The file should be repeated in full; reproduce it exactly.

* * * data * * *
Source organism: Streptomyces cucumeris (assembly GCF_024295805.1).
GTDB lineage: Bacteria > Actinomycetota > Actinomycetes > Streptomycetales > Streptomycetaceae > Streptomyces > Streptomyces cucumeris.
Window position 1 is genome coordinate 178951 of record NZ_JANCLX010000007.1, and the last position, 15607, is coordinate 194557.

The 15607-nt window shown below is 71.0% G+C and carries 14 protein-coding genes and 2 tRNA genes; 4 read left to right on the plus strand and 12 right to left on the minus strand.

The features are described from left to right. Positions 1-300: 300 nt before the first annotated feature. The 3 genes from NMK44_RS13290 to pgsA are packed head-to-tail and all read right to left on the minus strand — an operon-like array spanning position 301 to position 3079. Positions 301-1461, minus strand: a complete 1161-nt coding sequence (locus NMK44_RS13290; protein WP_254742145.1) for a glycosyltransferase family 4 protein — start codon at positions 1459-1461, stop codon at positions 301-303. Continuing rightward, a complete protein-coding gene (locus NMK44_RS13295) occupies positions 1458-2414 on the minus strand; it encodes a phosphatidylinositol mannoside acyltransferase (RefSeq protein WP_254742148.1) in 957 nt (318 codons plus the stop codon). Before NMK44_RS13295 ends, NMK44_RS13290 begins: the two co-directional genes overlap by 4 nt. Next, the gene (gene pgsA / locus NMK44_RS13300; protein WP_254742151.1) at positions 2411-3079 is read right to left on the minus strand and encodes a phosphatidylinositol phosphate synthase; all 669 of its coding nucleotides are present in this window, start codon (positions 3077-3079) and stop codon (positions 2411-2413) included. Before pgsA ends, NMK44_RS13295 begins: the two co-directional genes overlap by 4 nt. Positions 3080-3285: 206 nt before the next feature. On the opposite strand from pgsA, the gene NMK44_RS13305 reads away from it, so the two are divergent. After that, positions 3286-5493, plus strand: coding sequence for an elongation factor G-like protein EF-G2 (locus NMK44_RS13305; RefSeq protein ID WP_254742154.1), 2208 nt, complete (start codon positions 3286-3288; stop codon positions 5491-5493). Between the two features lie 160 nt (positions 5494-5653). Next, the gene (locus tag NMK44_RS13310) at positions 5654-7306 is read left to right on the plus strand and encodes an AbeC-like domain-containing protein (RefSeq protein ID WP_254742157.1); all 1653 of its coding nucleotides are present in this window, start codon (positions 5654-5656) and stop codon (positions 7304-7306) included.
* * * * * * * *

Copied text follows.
Source organism: Streptomyces cucumeris (assembly GCF_024295805.1).
GTDB lineage: Bacteria > Actinomycetota > Actinomycetes > Streptomycetales > Streptomycetaceae > Streptomyces > Streptomyces cucumeris.
Window position 1 is genome coordinate 178951 of record NZ_JANCLX010000007.1, and the last position, 15607, is coordinate 194557.

The 15607-nt window shown below is 71.0% G+C and carries 14 protein-coding genes and 2 tRNA genes; 4 read left to right on the plus strand and 12 right to left on the minus strand.

The features are described from left to right. Positions 1-300: 300 nt before the first annotated feature. The 3 genes from NMK44_RS13290 to pgsA are packed head-to-tail and all read right to left on the minus strand — an operon-like array spanning position 301 to position 3079. Positions 301-1461, minus strand: a complete 1161-nt coding sequence (locus NMK44_RS13290; protein WP_254742145.1) for a glycosyltransferase family 4 protein — start codon at positions 1459-1461, stop codon at positions 301-303. Continuing rightward, a complete protein-coding gene (locus NMK44_RS13295) occupies positions 1458-2414 on the minus strand; it encodes a phosphatidylinositol mannoside acyltransferase (RefSeq protein WP_254742148.1) in 957 nt (318 codons plus the stop codon). Before NMK44_RS13295 ends, NMK44_RS13290 begins: the two co-directional genes overlap by 4 nt. Next, the gene (gene pgsA / locus NMK44_RS13300; protein WP_254742151.1) at positions 2411-3079 is read right to left on the minus strand and encodes a phosphatidylinositol phosphate synthase; all 669 of its coding nucleotides are present in this window, start codon (positions 3077-3079) and stop codon (positions 2411-2413) included. Before pgsA ends, NMK44_RS13295 begins: the two co-directional genes overlap by 4 nt. Positions 3080-3285: 206 nt before the next feature. On the opposite strand from pgsA, the gene NMK44_RS13305 reads away from it, so the two are divergent. After that, positions 3286-5493, plus strand: coding sequence for an elongation factor G-like protein EF-G2 (locus NMK44_RS13305; RefSeq protein ID WP_254742154.1), 2208 nt, complete (start codon positions 3286-3288; stop codon positions 5491-5493). Between the two features lie 160 nt (positions 5494-5653). Next, the gene (locus tag NMK44_RS13310) at positions 5654-7306 is read left to right on the plus strand and encodes an AbeC-like domain-containing protein (RefSeq protein ID WP_254742157.1); all 1653 of its coding nucleotides are present in this window, start codon (positions 5654-5656) and stop codon (positions 7304-7306) included.